Before the seizure of power Lenin had stressed the need to destroy the old state apparatus and to replace it with “commune-state” with freely elected and revocable officials, and the police and the standing army with the armed workers. Later he had to admit that the Bolsheviks “effectively took over the old apparatus of the tsar and the bourgeoisie” (Lenin1982c: 695). Instead of officials being elected and subject to recall, there appeared bureaucrats, all party nominees and hierarchically organized from the top downward. Similarly there appeared a special police apparatus, particularly the dreaded secret police, before the end of 1917. In the same way the ‘Red’ army was fashioned, beginning with early 1918, not very differently from the professional army of a class society with the ex-tsarist officers in higher positions in increasing numbers. As regards industry, with the virtual liquidation of the self-managed factory committees, the principle of direction from above was imposed. Lenin now discovered that “the Russian is a bad worker in comparison with the worker of the advanced nations,” hence the workers must show “ unquestioning obedience to the single will of the leaders of the labor process, … to the one person decision of the soviet directors” (Lenin 1982b; 610,618, 630; emphasis in text). One year later he added:” Till now we have not reached the stage where the labouring masses could participate in administration.” (Lenin 1982c: 115). We thus see—remaining within Marx’s conceptual framework—that the regime created by October was anything but a proletarian regime. It was the party’s dictatorship over the proletariat. Naturally workers’ opposition to the regime became more and more widespread which was increasingly suppressed by force. The climax was reached with the mass massacre of the Kronstadt sailors and toilers in early 1921 on the totally false charge of their collaboration with the Whites, on Lenin’s own testimony at the tenth congress of the party in 1921. I. Deutscher writes that, by 1921–22 for the first time since 1917, “the bulk of the working class unmistakeably turned against the Bolsheviks… If the Bolsheviks had now permitted free elections to the soviets they would almost certainly have been swept from power (Deutscher 1963: 504).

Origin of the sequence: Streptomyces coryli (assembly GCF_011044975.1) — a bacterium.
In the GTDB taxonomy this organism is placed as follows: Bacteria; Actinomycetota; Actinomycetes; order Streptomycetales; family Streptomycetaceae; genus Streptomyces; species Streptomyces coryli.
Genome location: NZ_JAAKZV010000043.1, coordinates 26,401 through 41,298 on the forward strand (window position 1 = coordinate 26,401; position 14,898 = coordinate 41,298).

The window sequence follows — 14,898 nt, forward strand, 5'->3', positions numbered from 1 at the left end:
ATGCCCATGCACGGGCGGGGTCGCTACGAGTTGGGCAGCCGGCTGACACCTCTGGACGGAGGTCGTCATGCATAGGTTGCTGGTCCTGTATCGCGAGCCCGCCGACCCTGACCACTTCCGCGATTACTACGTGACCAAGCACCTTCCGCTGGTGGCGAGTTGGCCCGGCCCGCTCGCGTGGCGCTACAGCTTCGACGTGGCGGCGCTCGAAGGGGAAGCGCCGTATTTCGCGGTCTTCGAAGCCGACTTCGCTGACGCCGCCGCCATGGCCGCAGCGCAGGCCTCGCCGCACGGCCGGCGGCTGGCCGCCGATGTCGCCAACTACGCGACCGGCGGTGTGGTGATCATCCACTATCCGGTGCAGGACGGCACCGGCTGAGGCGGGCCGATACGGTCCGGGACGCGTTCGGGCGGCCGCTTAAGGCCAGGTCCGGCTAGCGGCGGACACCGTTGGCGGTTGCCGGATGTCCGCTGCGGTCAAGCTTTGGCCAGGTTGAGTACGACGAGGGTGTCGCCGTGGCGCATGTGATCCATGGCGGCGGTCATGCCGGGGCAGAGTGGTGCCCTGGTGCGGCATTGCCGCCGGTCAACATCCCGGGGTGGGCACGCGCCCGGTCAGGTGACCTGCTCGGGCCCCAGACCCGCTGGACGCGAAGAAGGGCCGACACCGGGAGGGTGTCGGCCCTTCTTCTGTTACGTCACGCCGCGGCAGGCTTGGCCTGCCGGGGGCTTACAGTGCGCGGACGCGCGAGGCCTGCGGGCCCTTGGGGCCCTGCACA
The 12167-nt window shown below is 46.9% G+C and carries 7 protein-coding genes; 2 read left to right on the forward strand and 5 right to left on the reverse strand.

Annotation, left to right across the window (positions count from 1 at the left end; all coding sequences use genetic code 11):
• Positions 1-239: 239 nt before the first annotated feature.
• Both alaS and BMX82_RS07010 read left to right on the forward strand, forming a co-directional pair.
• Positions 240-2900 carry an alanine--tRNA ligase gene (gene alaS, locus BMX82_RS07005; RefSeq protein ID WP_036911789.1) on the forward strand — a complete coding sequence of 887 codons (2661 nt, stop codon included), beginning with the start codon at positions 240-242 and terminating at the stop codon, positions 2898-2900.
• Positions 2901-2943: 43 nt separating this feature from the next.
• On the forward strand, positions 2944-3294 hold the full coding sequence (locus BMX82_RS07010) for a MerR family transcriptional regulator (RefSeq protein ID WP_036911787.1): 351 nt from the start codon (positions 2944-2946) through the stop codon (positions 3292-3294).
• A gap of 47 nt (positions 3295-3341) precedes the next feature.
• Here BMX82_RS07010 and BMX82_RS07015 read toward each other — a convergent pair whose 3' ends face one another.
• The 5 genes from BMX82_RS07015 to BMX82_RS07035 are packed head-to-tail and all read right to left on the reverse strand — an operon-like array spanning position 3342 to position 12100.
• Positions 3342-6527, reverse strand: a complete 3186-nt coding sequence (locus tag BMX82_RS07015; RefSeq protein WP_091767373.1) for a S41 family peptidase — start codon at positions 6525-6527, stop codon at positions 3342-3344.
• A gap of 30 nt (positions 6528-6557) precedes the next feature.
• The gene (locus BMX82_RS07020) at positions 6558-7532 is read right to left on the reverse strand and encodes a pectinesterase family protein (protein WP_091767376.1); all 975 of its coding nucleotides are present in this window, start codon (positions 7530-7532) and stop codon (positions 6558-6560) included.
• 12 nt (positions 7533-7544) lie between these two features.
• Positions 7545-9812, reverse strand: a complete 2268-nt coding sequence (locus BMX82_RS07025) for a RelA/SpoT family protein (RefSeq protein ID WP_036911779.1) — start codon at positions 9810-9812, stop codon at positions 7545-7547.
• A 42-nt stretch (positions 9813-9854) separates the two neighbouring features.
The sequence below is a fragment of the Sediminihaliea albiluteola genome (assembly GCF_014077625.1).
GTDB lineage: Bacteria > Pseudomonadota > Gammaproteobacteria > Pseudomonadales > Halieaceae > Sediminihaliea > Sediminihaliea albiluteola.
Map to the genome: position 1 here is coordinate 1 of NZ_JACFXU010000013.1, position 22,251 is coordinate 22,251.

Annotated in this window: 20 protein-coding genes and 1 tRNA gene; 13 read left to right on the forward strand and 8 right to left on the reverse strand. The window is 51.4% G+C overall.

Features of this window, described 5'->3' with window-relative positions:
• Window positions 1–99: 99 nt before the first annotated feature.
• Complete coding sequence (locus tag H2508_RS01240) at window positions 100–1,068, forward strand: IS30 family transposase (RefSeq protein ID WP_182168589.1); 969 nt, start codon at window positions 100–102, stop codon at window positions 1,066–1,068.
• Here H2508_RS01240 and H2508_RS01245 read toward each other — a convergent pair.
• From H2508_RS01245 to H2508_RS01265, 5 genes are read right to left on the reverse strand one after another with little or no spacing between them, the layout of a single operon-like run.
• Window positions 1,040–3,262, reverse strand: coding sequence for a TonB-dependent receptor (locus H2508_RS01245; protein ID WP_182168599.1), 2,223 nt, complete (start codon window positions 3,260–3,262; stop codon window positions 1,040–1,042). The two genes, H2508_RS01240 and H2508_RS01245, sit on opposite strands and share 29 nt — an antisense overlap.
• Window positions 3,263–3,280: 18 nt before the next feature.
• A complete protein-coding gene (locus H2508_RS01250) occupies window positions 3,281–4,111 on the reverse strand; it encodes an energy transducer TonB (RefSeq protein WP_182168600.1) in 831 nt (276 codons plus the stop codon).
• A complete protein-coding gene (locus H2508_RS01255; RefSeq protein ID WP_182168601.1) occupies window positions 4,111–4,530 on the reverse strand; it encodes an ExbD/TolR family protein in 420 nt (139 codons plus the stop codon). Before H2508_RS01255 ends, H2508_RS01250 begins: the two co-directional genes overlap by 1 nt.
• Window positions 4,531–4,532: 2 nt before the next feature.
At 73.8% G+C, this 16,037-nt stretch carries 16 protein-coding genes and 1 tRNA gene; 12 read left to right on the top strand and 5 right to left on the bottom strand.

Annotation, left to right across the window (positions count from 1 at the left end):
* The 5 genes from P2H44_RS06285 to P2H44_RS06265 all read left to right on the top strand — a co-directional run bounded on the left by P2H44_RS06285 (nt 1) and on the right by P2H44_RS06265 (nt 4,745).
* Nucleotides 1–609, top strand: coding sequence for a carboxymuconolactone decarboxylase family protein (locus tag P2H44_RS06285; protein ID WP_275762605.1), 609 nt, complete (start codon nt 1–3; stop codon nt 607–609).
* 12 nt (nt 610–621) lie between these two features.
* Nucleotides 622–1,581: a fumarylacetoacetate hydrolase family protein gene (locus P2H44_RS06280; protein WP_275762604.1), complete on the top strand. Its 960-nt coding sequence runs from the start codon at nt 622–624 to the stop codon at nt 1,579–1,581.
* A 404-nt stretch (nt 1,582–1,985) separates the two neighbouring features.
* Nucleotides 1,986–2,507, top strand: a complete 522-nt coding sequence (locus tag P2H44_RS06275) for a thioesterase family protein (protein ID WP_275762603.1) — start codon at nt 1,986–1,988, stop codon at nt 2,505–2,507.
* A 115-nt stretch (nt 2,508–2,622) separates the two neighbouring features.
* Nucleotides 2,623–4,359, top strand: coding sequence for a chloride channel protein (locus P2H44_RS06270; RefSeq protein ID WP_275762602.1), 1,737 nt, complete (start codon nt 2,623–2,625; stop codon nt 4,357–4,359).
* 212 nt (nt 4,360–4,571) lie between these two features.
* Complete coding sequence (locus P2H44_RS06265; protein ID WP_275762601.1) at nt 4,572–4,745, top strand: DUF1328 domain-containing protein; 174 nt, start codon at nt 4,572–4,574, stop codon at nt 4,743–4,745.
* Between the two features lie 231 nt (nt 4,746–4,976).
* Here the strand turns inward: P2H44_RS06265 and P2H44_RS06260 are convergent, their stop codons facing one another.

Stalin